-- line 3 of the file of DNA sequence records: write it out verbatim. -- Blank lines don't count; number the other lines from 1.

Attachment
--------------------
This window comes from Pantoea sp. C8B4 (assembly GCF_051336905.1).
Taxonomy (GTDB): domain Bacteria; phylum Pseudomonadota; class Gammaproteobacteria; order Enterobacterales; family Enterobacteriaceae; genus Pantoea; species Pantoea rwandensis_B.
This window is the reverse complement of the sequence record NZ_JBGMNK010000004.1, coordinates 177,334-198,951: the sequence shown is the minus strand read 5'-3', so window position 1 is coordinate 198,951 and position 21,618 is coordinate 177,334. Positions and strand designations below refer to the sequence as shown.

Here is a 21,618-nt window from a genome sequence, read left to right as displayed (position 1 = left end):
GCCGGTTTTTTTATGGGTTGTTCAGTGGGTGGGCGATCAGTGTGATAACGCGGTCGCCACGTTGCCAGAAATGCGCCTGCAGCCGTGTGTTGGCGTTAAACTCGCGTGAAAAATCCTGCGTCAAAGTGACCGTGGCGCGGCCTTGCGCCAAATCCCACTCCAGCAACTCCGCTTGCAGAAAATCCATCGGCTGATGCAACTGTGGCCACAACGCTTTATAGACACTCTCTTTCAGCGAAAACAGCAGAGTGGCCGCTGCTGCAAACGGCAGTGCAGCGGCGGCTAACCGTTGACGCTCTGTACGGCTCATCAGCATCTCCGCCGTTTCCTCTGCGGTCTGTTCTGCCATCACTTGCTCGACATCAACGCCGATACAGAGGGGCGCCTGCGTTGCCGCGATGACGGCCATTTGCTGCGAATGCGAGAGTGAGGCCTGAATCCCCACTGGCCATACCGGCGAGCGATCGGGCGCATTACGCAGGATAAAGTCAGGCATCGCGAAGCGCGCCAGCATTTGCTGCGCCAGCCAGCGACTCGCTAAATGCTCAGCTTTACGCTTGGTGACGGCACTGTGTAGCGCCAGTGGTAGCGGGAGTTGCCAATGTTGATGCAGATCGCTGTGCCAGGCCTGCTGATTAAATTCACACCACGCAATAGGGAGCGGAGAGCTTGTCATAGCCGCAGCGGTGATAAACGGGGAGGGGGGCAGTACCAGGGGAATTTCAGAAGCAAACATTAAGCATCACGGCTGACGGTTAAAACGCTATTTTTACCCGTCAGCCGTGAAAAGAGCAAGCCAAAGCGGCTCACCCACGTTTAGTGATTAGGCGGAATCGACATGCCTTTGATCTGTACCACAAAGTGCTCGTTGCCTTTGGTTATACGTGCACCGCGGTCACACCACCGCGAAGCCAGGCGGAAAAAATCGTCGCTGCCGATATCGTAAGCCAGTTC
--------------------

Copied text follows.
This window is the reverse complement of the sequence record NZ_JBGMNK010000004.1, coordinates 177,334-198,951: the sequence shown is the minus strand read 5'-3', so window position 1 is coordinate 198,951 and position 21,618 is coordinate 177,334. Positions and strand designations below refer to the sequence as shown.